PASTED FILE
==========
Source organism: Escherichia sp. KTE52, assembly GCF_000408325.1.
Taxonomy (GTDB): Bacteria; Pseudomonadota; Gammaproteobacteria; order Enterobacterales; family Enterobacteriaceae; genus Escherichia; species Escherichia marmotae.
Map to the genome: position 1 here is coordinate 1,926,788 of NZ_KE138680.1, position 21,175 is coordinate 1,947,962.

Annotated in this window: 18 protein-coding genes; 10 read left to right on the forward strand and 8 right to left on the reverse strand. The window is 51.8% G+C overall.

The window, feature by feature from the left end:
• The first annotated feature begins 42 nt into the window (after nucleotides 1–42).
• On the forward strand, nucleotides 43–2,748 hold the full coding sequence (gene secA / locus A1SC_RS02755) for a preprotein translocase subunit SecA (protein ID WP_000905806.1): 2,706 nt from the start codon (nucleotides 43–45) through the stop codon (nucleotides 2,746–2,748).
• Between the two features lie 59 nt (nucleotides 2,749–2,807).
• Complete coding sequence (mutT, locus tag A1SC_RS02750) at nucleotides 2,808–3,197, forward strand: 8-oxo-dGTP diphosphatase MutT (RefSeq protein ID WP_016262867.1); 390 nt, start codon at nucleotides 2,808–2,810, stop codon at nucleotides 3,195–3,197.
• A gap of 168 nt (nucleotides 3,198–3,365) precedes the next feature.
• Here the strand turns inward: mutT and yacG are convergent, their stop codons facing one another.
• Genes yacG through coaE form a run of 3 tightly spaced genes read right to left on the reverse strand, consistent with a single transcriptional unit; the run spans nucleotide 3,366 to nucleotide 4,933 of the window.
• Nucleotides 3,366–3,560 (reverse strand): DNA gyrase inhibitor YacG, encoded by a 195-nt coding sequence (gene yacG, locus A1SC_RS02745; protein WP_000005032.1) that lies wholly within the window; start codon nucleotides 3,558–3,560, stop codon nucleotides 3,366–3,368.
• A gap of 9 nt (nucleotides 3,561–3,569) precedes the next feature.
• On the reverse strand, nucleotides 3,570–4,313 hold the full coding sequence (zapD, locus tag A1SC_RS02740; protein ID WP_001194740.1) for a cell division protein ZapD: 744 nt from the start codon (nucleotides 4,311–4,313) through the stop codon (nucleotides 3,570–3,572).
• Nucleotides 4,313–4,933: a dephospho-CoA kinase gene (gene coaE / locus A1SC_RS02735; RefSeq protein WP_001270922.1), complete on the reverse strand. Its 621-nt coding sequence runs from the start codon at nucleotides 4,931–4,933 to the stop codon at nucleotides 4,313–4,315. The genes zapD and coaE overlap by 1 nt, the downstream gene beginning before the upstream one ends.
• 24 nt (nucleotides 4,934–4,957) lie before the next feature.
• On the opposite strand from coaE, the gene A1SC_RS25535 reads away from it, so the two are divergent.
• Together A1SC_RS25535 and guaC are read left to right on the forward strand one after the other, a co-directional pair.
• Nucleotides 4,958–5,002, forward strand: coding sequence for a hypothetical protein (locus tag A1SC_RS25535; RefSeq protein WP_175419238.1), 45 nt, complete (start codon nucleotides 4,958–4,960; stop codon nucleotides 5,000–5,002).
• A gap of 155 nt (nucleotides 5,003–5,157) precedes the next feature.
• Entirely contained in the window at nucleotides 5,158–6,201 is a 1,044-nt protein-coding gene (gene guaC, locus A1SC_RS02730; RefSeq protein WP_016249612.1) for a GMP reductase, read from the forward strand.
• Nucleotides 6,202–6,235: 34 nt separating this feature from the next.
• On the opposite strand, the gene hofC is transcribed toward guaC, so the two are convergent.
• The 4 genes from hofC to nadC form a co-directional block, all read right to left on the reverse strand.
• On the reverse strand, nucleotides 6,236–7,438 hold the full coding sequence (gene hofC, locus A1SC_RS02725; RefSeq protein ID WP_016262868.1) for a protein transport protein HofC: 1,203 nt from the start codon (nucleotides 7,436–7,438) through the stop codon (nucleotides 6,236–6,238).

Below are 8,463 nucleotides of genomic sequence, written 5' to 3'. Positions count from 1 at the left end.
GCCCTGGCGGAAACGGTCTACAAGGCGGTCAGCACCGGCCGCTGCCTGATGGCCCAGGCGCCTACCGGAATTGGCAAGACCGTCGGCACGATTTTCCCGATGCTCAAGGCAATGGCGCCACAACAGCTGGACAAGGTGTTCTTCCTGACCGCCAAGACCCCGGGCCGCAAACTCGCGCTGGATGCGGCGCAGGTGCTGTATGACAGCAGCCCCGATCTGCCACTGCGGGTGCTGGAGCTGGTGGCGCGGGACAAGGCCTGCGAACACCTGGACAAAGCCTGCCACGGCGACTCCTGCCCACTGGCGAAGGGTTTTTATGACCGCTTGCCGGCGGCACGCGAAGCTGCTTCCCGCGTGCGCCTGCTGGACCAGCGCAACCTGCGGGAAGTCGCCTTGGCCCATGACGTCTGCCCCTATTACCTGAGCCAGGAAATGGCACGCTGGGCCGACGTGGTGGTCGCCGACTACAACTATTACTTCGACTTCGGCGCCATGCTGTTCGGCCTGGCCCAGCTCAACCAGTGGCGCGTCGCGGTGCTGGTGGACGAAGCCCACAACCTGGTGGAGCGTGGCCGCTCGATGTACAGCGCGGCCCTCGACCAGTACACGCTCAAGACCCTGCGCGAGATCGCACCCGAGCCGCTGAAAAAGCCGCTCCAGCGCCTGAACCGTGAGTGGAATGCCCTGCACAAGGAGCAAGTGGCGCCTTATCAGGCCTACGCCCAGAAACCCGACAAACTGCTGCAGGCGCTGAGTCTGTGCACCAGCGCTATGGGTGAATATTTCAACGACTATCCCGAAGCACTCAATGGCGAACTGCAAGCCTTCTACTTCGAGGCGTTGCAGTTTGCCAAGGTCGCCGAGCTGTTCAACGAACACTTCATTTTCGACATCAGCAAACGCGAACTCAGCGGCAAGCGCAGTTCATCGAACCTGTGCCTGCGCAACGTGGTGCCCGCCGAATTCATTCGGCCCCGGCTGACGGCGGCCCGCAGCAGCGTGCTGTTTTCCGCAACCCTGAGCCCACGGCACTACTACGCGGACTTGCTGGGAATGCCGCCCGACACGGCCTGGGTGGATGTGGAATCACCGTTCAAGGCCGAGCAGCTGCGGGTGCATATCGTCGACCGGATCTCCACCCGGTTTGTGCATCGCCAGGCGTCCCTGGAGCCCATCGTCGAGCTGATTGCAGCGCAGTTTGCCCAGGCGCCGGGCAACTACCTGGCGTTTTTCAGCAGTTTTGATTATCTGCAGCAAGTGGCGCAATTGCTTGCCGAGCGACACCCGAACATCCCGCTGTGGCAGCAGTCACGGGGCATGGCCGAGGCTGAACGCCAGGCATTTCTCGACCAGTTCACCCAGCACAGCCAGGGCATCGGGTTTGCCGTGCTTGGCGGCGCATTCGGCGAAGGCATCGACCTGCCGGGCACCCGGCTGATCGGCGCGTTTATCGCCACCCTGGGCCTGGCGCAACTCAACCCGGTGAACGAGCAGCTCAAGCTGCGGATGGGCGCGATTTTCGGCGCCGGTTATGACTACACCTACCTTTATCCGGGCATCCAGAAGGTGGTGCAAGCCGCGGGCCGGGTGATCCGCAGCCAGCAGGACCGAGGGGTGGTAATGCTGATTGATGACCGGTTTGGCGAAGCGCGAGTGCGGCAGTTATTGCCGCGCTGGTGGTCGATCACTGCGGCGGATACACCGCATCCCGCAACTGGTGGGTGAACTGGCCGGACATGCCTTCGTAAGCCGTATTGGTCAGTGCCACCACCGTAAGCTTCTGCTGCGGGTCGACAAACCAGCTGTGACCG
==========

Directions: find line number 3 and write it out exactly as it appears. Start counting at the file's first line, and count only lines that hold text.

Map to the genome: position 1 here is coordinate 1,926,788 of NZ_KE138680.1, position 21,175 is coordinate 1,947,962.